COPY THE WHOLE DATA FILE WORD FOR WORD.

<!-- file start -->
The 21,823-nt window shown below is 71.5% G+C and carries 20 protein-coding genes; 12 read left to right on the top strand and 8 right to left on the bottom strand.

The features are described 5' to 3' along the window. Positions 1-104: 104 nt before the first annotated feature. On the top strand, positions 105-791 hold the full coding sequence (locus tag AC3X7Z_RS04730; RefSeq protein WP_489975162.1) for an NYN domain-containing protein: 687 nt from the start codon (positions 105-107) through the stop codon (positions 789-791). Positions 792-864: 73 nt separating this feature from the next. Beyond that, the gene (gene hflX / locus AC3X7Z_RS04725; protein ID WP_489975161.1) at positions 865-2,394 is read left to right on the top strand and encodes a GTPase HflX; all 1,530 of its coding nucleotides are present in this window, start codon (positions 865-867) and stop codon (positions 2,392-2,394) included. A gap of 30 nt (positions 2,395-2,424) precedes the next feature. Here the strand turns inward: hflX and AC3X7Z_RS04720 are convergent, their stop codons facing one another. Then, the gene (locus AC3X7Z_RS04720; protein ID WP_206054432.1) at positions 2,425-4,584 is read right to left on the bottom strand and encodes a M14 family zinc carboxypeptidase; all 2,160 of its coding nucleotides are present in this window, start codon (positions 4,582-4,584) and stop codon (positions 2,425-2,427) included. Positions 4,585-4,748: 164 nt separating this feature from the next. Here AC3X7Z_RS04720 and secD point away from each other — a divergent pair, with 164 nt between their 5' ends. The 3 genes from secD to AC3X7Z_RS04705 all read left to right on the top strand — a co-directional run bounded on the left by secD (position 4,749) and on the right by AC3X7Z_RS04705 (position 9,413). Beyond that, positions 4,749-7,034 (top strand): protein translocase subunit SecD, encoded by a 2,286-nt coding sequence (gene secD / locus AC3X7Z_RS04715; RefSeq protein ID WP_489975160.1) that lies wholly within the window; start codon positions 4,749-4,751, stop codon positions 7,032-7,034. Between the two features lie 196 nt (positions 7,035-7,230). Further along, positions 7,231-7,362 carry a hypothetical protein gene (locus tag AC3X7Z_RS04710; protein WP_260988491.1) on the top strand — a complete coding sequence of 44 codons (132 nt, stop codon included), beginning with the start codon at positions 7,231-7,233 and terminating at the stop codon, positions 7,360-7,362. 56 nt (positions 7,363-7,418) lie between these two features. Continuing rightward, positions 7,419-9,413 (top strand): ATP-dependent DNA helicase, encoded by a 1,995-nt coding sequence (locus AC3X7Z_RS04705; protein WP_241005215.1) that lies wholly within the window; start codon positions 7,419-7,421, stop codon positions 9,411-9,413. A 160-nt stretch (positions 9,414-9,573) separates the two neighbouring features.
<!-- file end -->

The 21,823-nt window shown below is 71.5% G+C and carries 20 protein-coding genes; 12 read left to right on the top strand and 8 right to left on the bottom strand.

The features are described 5' to 3' along the window. Positions 1-104: 104 nt before the first annotated feature. On the top strand, positions 105-791 hold the full coding sequence (locus tag AC3X7Z_RS04730; RefSeq protein WP_489975162.1) for an NYN domain-containing protein: 687 nt from the start codon (positions 105-107) through the stop codon (positions 789-791). Positions 792-864: 73 nt separating this feature from the next. Beyond that, the gene (gene hflX / locus AC3X7Z_RS04725; protein ID WP_489975161.1) at positions 865-2,394 is read left to right on the top strand and encodes a GTPase HflX; all 1,530 of its coding nucleotides are present in this window, start codon (positions 865-867) and stop codon (positions 2,392-2,394) included. A gap of 30 nt (positions 2,395-2,424) precedes the next feature. Here the strand turns inward: hflX and AC3X7Z_RS04720 are convergent, their stop codons facing one another. Then, the gene (locus AC3X7Z_RS04720; protein ID WP_206054432.1) at positions 2,425-4,584 is read right to left on the bottom strand and encodes a M14 family zinc carboxypeptidase; all 2,160 of its coding nucleotides are present in this window, start codon (positions 4,582-4,584) and stop codon (positions 2,425-2,427) included. Positions 4,585-4,748: 164 nt separating this feature from the next. Here AC3X7Z_RS04720 and secD point away from each other — a divergent pair, with 164 nt between their 5' ends. The 3 genes from secD to AC3X7Z_RS04705 all read left to right on the top strand — a co-directional run bounded on the left by secD (position 4,749) and on the right by AC3X7Z_RS04705 (position 9,413). Beyond that, positions 4,749-7,034 (top strand): protein translocase subunit SecD, encoded by a 2,286-nt coding sequence (gene secD / locus AC3X7Z_RS04715; RefSeq protein ID WP_489975160.1) that lies wholly within the window; start codon positions 4,749-4,751, stop codon positions 7,032-7,034. Between the two features lie 196 nt (positions 7,035-7,230). Further along, positions 7,231-7,362 carry a hypothetical protein gene (locus tag AC3X7Z_RS04710; protein WP_260988491.1) on the top strand — a complete coding sequence of 44 codons (132 nt, stop codon included), beginning with the start codon at positions 7,231-7,233 and terminating at the stop codon, positions 7,360-7,362. 56 nt (positions 7,363-7,418) lie between these two features. Continuing rightward, positions 7,419-9,413 (top strand): ATP-dependent DNA helicase, encoded by a 1,995-nt coding sequence (locus AC3X7Z_RS04705; protein WP_241005215.1) that lies wholly within the window; start codon positions 7,419-7,421, stop codon positions 9,411-9,413. A 160-nt stretch (positions 9,414-9,573) separates the two neighbouring features.